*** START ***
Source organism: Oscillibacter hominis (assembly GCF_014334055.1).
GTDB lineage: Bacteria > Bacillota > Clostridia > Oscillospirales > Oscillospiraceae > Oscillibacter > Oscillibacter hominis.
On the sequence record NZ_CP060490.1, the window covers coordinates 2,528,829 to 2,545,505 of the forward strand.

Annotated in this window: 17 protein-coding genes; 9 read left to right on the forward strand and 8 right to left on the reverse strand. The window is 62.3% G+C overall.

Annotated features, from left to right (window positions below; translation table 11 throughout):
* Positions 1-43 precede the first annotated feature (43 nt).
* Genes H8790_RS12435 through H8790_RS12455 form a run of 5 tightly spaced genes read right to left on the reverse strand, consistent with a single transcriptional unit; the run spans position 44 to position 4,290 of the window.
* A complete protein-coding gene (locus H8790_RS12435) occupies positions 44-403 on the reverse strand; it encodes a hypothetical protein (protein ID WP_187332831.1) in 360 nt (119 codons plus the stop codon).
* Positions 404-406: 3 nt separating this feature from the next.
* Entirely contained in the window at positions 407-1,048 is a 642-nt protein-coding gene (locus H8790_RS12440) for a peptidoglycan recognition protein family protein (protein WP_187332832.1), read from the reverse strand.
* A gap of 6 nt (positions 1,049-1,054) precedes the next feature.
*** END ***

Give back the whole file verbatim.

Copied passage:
Source organism: Oscillibacter hominis (assembly GCF_014334055.1).
GTDB lineage: Bacteria > Bacillota > Clostridia > Oscillospirales > Oscillospiraceae > Oscillibacter > Oscillibacter hominis.
On the sequence record NZ_CP060490.1, the window covers coordinates 2,528,829 to 2,545,505 of the forward strand.

Annotated in this window: 17 protein-coding genes; 9 read left to right on the forward strand and 8 right to left on the reverse strand. The window is 62.3% G+C overall.

Annotated features, from left to right (window positions below; translation table 11 throughout):
* Positions 1-43 precede the first annotated feature (43 nt).
* Genes H8790_RS12435 through H8790_RS12455 form a run of 5 tightly spaced genes read right to left on the reverse strand, consistent with a single transcriptional unit; the run spans position 44 to position 4,290 of the window.
* A complete protein-coding gene (locus H8790_RS12435) occupies positions 44-403 on the reverse strand; it encodes a hypothetical protein (protein ID WP_187332831.1) in 360 nt (119 codons plus the stop codon).
* Positions 404-406: 3 nt separating this feature from the next.
* Entirely contained in the window at positions 407-1,048 is a 642-nt protein-coding gene (locus H8790_RS12440) for a peptidoglycan recognition protein family protein (protein WP_187332832.1), read from the reverse strand.
* A gap of 6 nt (positions 1,049-1,054) precedes the next feature.